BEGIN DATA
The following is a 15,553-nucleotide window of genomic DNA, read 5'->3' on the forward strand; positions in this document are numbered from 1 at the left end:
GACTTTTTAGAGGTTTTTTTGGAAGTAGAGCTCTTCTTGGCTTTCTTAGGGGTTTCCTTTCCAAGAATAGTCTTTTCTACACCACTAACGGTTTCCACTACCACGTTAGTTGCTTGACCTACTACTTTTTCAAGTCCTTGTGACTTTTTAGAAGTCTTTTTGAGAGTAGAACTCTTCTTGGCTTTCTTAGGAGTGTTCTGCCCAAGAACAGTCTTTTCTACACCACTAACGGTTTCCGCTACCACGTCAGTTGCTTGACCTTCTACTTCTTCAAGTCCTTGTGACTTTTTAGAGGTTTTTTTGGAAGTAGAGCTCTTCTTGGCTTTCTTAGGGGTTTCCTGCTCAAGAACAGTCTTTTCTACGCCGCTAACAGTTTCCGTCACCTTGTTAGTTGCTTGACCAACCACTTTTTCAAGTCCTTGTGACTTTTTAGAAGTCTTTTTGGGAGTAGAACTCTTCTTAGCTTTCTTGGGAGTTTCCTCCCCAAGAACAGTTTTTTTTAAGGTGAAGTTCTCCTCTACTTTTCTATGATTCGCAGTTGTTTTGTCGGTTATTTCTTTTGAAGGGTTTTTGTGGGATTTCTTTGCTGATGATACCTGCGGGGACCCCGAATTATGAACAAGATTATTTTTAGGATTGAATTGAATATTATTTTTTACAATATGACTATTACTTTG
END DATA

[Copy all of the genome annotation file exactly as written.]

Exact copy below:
The following is a 15,553-nucleotide window of genomic DNA, read 5'->3' on the forward strand; positions in this document are numbered from 1 at the left end:
GACTTTTTAGAGGTTTTTTTGGAAGTAGAGCTCTTCTTGGCTTTCTTAGGGGTTTCCTTTCCAAGAATAGTCTTTTCTACACCACTAACGGTTTCCACTACCACGTTAGTTGCTTGACCTACTACTTTTTCAAGTCCTTGTGACTTTTTAGAAGTCTTTTTGAGAGTAGAACTCTTCTTGGCTTTCTTAGGAGTGTTCTGCCCAAGAACAGTCTTTTCTACACCACTAACGGTTTCCGCTACCACGTCAGTTGCTTGACCTTCTACTTCTTCAAGTCCTTGTGACTTTTTAGAGGTTTTTTTGGAAGTAGAGCTCTTCTTGGCTTTCTTAGGGGTTTCCTGCTCAAGAACAGTCTTTTCTACGCCGCTAACAGTTTCCGTCACCTTGTTAGTTGCTTGACCAACCACTTTTTCAAGTCCTTGTGACTTTTTAGAAGTCTTTTTGGGAGTAGAACTCTTCTTAGCTTTCTTGGGAGTTTCCTCCCCAAGAACAGTTTTTTTTAAGGTGAAGTTCTCCTCTACTTTTCTATGATTCGCAGTTGTTTTGTCGGTTATTTCTTTTGAAGGGTTTTTGTGGGATTTCTTTGCTGATGATACCTGCGGGGACCCCGAATTATGAACAAGATTATTTTTAGGATTGAATTGAATATTATTTTTTACAATATGACTATTACTTTG